The Potential of Vā Part 5: Research-Informed Design
The article presented is part of a series of chapters that composed an exegesis, submitted in fulfilment of the requirements for the degree of Doctor of Philosophy. The series is a narrative of discovery through practice-led research. Each article reveals its purpose and significance that leads into the next series, which then eventuate to that final design proposal.
The exegesis is presented in this format, to break down the components that assisted in practice-led research. Each article can be read and unpacked on its own as a learning tool. The purpose of this edited series is for the exegesis to be more accessible and adaptable creatively to those being introduced to practice-led research.
The Potential of Vā Part 5: Research-informed design, critically unpacks significant concepts. These include vā, materiality and processes, lalaga, lalava, lines of location, blended backgrounds, imagery and colour and experiments underpinning the research design.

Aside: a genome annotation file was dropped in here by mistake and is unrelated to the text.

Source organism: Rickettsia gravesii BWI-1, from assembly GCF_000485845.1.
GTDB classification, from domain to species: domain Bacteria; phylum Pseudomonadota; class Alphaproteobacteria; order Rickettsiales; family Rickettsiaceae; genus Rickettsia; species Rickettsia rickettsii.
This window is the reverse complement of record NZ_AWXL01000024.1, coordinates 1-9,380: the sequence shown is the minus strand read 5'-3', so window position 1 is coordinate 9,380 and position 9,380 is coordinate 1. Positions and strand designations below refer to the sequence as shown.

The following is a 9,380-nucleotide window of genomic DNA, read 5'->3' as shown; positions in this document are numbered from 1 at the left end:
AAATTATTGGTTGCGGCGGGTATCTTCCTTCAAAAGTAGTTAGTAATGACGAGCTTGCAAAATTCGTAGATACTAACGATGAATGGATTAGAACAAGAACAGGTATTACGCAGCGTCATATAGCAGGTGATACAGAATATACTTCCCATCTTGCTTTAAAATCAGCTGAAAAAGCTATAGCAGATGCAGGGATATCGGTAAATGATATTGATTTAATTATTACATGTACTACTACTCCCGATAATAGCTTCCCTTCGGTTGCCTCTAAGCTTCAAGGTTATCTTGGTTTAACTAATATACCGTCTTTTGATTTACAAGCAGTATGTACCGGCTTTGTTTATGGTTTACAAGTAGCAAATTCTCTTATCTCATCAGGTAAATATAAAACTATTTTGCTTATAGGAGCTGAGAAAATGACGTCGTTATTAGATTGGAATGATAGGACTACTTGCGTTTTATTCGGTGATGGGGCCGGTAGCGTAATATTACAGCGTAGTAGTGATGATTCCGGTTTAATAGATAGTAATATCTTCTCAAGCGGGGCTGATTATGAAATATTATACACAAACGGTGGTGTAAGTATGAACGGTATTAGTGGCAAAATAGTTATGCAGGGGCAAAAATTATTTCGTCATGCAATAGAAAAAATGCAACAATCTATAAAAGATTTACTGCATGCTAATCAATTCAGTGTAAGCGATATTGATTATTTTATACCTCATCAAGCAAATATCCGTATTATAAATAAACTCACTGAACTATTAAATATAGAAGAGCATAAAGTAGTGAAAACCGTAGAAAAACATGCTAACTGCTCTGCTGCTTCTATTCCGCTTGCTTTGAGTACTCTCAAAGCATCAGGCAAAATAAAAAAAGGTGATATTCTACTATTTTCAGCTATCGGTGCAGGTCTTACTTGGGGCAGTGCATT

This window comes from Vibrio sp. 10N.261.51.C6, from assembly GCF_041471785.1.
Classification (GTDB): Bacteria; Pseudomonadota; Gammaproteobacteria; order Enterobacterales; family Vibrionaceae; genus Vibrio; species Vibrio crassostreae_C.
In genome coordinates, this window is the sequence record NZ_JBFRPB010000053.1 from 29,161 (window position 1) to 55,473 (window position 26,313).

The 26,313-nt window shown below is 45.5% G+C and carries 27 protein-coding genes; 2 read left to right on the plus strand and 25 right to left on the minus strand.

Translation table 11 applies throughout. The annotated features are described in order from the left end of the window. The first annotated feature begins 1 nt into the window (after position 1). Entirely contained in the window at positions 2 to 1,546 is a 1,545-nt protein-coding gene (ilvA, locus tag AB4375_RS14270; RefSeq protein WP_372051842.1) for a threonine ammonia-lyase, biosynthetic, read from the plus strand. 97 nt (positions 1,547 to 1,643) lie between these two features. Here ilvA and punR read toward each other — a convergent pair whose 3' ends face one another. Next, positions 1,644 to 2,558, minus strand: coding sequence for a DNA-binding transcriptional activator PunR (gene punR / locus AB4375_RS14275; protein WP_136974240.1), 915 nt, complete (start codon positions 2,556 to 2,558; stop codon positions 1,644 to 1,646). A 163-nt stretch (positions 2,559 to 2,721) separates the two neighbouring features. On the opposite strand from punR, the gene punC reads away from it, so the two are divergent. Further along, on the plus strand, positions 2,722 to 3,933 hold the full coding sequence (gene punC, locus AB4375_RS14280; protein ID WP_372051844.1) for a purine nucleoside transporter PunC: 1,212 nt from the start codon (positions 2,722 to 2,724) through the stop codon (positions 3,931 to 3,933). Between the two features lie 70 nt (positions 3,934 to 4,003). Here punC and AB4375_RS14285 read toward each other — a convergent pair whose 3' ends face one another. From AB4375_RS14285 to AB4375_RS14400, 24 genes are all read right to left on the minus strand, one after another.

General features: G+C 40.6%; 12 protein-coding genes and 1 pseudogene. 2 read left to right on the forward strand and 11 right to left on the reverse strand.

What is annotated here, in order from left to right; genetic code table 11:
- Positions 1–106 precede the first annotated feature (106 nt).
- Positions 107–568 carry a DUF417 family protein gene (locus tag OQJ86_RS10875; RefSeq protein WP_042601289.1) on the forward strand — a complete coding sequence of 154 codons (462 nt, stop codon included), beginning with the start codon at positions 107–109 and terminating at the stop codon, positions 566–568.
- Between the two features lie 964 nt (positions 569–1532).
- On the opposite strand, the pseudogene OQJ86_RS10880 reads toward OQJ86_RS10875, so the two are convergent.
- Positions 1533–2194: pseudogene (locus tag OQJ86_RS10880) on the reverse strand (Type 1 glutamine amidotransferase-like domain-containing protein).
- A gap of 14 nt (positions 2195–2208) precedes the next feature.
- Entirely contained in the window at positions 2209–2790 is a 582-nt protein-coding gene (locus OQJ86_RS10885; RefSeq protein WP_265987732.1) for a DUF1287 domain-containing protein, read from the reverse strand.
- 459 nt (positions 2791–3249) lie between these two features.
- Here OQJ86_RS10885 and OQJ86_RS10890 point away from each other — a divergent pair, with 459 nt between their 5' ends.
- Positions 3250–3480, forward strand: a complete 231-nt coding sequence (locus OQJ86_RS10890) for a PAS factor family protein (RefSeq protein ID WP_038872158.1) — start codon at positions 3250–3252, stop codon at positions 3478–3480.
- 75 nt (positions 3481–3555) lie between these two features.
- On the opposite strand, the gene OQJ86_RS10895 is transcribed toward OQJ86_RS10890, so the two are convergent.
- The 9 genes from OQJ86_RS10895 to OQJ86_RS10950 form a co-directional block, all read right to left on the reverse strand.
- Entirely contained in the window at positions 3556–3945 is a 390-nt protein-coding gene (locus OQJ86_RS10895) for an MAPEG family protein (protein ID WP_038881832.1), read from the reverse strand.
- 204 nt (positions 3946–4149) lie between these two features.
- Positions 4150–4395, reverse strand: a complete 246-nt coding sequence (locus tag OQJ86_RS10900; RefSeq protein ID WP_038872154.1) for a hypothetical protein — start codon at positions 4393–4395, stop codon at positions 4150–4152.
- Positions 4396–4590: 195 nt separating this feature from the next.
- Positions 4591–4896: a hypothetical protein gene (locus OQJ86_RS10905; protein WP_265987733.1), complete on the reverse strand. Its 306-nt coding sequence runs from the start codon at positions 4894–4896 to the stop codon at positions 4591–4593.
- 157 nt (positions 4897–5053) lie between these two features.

The importance of archiving Pacific indigenous artefacts is based on the importance of archiving Pacific knowledge. Sāmoan people have adapted their fa’aSāmoa in the diaspora for the advancement of their culture and people. This provides the basis for which I argue that Pacific peoples should seek out new methods to preserve their artefacts. With reference to the Lala-VĀ model, the interrelationship of family, language, genealogies, chiefly systems, religion, ceremonies and other family obligations is illustrated by the link between artefacts and other aspects of Pacific culture and tradition. The comprehensive nature of the artefacts and the stories that accompany the visual image ensure that the digital archive is all-inclusive.
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